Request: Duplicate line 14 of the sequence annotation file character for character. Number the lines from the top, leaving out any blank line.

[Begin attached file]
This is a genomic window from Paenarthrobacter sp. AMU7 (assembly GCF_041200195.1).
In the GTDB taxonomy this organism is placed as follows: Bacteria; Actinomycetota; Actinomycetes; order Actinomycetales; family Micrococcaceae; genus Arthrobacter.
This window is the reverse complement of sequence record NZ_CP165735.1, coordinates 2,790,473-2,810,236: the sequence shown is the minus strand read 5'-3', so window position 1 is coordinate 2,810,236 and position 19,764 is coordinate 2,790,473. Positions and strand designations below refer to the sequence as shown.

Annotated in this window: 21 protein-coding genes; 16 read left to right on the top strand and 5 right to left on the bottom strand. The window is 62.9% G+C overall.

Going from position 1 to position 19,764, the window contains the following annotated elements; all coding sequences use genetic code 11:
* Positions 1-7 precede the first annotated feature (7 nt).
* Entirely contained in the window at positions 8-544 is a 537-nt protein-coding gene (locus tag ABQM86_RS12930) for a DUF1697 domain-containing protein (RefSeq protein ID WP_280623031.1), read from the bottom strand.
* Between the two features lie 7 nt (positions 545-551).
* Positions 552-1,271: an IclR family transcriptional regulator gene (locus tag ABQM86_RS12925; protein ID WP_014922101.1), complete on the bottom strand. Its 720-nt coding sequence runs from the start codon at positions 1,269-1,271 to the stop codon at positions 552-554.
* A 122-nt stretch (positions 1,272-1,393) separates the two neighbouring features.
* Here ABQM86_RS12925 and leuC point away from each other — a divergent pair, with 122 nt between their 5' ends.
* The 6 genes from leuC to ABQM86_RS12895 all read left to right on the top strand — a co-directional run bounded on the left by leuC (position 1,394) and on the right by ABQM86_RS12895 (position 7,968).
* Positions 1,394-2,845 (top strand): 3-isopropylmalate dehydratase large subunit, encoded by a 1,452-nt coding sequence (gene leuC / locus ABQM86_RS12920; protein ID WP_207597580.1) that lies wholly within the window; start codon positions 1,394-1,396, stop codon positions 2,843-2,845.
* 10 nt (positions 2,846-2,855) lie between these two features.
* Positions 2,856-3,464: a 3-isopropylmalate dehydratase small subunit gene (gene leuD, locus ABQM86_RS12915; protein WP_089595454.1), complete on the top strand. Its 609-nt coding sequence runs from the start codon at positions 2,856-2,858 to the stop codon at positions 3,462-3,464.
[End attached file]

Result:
* 10 nt (positions 2,846-2,855) lie between these two features.